First, make yourself a cup of relaxing tea: lemon balm, chamomile, lavender, whatever relaxing herb you have on hand and then we will dive into this topic together.
My personal definition of eco-anxiety is : stress over the future of life on earth, fear for oneself and/or children, that this beautiful planet will becoming inhospitable in coming decades. I know, such a bummer!! But I promise that this article is meant to uplift, we are going to be easing eco-anxiety and not instilling any more fear into this world so dominated by this undesirable emotion.
I myself spent the first half of my 20’s living in fear and anxiety, worrying constantly about the state of the climate and observing deforestation and all the negativity going on in the world. With time I’ve come to see that all the focus on the bad was not helping the world and only debilitating my ability to be of service. And now, at 28 years old, I have changed my life completely from my early 20’s depressed, anxious and pessimistic self and I owe it all to nature! Since graduating from college I entered the world of organic farming & gardening and traveled much of South & Central America working in farms, gardens, and ecological projects for years & years. This isn’t to brag, but more to say that I have seen with my own eyes that there is lots of nature, forest, jungles, and wildlands still intact on Earth.
So please, don’t call me a climate-change-denier, instead a hope-bringer as I say that : the future is bright for those who choose to see it and -more importantly- for those who choose to play a role in Earth’s future.
Because worrying, complaining, and writing anxious tweets about the climate does nothing for the climate. Appreciating nature, planting gardens and cultivating a relationship with your surroundings, however, all have endlessly beneficial impacts on you and the world. So ask yourself, how much time do you spend worrying vs. how much time you spend in nature and caring for our planet?
Let’s stress less ...
and act more. I promise you that much more will result from positive actions. So, here is a list of ecological activities and projects, I am going to skip over the obvious ones like recycling & buying organic when possible and instead focus on DIY (do it yourself) activities in your home and surrounding area.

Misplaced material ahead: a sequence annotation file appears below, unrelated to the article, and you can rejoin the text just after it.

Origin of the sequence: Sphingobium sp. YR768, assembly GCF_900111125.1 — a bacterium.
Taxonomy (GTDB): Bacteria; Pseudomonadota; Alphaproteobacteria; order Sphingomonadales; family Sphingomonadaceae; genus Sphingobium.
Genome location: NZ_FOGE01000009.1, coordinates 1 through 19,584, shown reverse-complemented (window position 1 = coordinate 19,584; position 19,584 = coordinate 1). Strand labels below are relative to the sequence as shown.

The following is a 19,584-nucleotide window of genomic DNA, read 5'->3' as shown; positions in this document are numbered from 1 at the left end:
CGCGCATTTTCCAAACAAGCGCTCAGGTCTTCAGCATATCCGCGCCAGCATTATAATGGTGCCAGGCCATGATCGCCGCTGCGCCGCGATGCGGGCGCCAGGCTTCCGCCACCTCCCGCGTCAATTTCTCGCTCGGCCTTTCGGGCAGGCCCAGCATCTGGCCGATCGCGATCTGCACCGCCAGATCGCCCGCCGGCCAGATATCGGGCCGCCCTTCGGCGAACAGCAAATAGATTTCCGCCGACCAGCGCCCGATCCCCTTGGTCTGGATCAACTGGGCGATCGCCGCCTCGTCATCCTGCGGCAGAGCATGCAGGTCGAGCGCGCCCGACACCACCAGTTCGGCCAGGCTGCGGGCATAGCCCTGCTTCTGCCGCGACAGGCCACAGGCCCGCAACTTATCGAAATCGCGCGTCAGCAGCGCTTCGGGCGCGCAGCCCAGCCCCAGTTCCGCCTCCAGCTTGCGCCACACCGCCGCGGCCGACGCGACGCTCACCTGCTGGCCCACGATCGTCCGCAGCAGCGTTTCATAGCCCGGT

#1 Take note of the nature & wildlife where you live:
Begin a list of plant life, mammals, birds & insect species that you see in your yard or on walks. Getting a guide book on local flora & fauna will help you with identification. This step is particularly important if you plan to build a wildlife garden (see suggestion #3) and will otherwise help you to value the wildlife that surrounds you everyday.
#2 Grow an edible or medicinal garden:
If you have been following this blog you will have noticed the emphasis on growing herbs. Vegetable garden and orchards of fruit trees are just as important as growing herbs and mu partner and I tend to a big garden with a mix of veggies, flowers and herbs. But since I am no expert on growing vegetables I don’t often write about the subject. Not being an expert shouldn’t deter anyone from trying to grow (some of) one’s food. My advice for a successful garden experience is this: grow what you like to eat, feed your soil with compost, and be patient with yourself (and the garden). Gardening is hard work and requires a lot of trial & error. Fortunately the end result is delicious food that you grew!
#3 :: Plant a wildlife garden:
If you have the space, creating habitat for local insects & other animals will change the world, at least the little world where you live 🙂 and if you don’t have the space, consider teaming up with neighbors to beautify a local alley of some other unused piece of Earth – for example a sidewalk median or an abandoned flower bed of your apartment building. Even a few ceramic pots of a balcony will work. Which exact plants will depend on where you live and which animals you would like to attract. Talking to nearby gardeners & visiting native plant nurseries will help you collect ideas and plants for your wildlife garden.
Our wildlife garden is a mix of native & non native flowers and herbs designed to attract pollinators to the farm where we live. I will definitely be posting more detailed articles on this subject in the future!
#4 Advocate for local wild places:
be it a nearby patch of forest of a meadow of wildflowers, it is so vital to conserve the wildlands that do still exist, especially in areas of rapidly expanding cities and suburban sprawl. More than likely there is a local group of volunteers already in doing this work. You can start by checking out their website and attending a volunteer event. Not only will you meet new folks who share a love for ecology, you will also become more connected with the ecology of your place- which of course includes humans!
Beyond Carbon – Ecology is complex:
This article is almost over but I wanted to include one more suggestion and that is: let’s not get too caught up in carbon, carbon footprints, carbon tax ect. The mainstream & even alternative media tend to hyper-focus on this one element of ecology as if it were the only factor of importance.
It is analogous of all of the focus on monarch butterflies, when in reality many species of butterflies need our help & our gardens. Paying a tax to “offset” carbon via donations to some distant forest isn’t going to save the world. There are **so **many ways we can change and improve the world and it all starts with small, positive ecological acts. 💚 we can do it 💚
Excellent post! Love the photos.
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